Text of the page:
By Ed Pierce
When I was young, I used to roll my eyes and smile whenever my father would complain about products not being made like they were when he was growing up. Now that I’m an adult, I certainly know what he was speaking about and don’t find it the least bit funny.
Quality, durability and pride in workmanship all seem to have vanished in the creation of things we use every day making our hard-earned money worth less in the long run.
Take for example our kitchen stove. When the old one died in the middle of cooking our Thanksgiving turkey several years ago, we purchased a new one from a nationally known store. It was a respected brand and loaded with innovative high-tech features.
But from the moment we first turned it on, we noticed an odd squeaking sound coming from the oven. Upon close inspection, we discovered that the heating element for the appliance rests on the bottom of the oven on a small flimsy piece of aluminum. Every time the heating element expands or contracts, which is each time it’s used, the aluminum scrapes the bottom of the oven producing the squeaking sound.
I contacted the store, who told me they only sell the appliances, they do not service them. They recommended I contact the manufacturer directly to resolve the issue.
After several emails and phone calls, I convinced the company to send out a repairman. He looked at it and told us that it was a design flaw and there was nothing that could be done about it. That led to further email exchanges with the manufacturer who eventually told us there was nothing that they could do. I requested that they give us a replacement and they refused to do that.
So here we are two years on and every time we use the oven, which cost us more than $800, we are subjected to the squeaking. I vowed never to purchase another appliance from that store, and I wrote a poor product review for the manufacturer’s website detailing my experience and saying I would never again buy anything with their brand.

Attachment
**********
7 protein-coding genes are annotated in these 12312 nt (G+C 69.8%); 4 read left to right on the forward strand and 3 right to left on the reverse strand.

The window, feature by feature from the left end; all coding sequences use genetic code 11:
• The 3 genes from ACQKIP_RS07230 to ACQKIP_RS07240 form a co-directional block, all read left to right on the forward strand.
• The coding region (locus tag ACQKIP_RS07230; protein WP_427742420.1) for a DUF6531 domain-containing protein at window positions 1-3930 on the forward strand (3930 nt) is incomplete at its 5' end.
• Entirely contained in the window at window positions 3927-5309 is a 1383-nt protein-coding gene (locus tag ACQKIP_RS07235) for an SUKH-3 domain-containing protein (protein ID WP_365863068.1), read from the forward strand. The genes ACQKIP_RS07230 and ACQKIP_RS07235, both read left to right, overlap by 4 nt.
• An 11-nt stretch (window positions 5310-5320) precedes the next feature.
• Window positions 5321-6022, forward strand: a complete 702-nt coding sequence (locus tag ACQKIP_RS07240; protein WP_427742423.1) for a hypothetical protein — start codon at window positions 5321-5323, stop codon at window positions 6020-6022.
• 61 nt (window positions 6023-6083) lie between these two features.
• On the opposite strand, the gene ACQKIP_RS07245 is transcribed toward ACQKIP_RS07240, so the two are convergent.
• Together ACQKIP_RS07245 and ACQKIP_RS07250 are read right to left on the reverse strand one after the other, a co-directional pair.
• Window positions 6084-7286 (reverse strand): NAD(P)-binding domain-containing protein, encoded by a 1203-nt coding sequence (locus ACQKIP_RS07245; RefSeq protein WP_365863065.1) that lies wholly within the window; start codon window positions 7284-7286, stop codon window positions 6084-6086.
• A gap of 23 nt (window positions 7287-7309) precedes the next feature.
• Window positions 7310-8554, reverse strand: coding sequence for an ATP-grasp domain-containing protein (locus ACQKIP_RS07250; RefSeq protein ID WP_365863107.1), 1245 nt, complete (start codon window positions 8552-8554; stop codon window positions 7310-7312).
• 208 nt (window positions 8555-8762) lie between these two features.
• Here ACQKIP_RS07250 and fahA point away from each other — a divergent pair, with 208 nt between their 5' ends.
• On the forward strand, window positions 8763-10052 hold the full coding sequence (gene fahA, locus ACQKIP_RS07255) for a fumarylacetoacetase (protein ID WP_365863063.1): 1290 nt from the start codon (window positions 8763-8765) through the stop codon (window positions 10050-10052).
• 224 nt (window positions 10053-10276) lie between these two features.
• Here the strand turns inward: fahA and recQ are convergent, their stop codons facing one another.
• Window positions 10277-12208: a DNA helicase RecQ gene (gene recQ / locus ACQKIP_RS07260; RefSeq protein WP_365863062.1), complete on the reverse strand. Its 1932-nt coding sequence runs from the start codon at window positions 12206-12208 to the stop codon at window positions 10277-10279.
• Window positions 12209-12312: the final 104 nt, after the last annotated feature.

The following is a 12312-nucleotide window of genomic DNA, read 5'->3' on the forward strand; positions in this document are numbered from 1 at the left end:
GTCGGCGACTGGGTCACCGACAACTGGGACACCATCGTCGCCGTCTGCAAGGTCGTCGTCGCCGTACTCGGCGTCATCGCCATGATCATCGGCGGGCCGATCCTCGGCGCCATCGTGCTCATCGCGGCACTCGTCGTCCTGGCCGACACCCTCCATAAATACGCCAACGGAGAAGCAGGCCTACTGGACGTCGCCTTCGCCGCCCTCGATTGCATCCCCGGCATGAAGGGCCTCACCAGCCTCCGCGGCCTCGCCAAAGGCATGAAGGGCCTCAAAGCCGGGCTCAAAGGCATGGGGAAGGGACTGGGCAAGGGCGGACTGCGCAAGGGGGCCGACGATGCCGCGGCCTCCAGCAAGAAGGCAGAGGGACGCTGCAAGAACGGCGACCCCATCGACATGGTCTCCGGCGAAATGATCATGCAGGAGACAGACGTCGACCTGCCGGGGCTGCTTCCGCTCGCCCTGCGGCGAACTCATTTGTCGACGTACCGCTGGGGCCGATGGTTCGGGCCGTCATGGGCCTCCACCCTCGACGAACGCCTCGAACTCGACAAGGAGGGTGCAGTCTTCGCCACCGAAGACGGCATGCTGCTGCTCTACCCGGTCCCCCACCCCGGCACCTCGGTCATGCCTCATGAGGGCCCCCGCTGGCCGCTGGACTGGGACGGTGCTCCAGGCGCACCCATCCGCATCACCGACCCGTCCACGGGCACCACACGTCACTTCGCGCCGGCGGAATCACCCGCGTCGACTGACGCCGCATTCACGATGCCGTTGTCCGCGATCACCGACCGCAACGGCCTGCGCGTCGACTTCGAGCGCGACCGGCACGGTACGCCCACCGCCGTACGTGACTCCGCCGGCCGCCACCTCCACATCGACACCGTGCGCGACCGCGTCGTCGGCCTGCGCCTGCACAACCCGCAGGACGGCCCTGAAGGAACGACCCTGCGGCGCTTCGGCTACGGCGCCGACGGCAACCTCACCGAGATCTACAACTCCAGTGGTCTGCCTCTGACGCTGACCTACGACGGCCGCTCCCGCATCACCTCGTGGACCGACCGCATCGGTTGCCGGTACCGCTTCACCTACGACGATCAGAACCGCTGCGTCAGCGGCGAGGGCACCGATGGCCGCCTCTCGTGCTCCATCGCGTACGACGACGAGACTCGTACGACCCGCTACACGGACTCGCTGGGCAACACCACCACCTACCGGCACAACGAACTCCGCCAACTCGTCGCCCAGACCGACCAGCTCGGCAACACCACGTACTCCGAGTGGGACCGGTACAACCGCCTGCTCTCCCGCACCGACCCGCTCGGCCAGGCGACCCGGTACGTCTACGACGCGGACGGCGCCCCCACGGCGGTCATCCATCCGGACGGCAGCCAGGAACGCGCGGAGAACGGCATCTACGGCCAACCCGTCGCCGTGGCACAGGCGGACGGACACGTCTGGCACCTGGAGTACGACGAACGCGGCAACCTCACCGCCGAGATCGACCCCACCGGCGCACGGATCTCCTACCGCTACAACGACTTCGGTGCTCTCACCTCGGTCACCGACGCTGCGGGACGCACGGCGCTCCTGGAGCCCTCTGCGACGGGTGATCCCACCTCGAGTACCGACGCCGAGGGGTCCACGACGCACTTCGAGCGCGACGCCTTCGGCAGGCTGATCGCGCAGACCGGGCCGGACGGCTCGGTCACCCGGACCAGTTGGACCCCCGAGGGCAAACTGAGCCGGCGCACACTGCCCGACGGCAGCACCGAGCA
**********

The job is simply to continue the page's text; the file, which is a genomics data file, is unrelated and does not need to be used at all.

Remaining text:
Ironically, my wife’s son also had the same squeaking experience in Florida when purchasing the same model of stove from a different nationally known store.
In any case, this coming summer we are hoping to buy another kitchen stove and plan on jettisoning the squeaky one after just a few years of use.
Tires are another sore subject for me. Less than two years after paying hundreds for a set of snow tires, I happened to be driving by the same store I purchased the tires from when the front driver’s side snow tire suddenly exploded.
Mind you, these tires were only used for one season previously and I was just in the store the week of Thanksgiving, less than two months ago, to have the snow tires put on again for another year. I don’t even think there are 3,000 miles on these snow tires, which were brand new in November 2019, removed for the season in April 2020 and have been stored in the garage since.
Since this happened near the tire store, I pulled in and asked them to help. The tire store manager was exceptionally kind and inquired if I had purchased roadside hazard protection when I had bought the snow tires.
Since I could not recall if I had done that or not and the receipt for the tires was not in the glove box, the manager looked it up on his store computer and found that yes, I had indeed purchased that additional protection for the tires. So, I received a replacement tire at no charge but ended up having to pay a $59 fee for the tire balancing and disposal of the old tire.
The manager didn’t have a plausible explanation as to why my snow tire disintegrated. He said the tire could have had a bubble in it, he just didn’t know. I didn’t press him on it because I was happy it happened right there instead of while driving on the Maine Turnpike and that I did not have to pay for the replacement tire.
It’s said that some classic adages and old expressions are based in fact and I certainly can attest to that when it comes to appliances and tires.
To quote my father, “They sure don’t make ‘em like they used to.”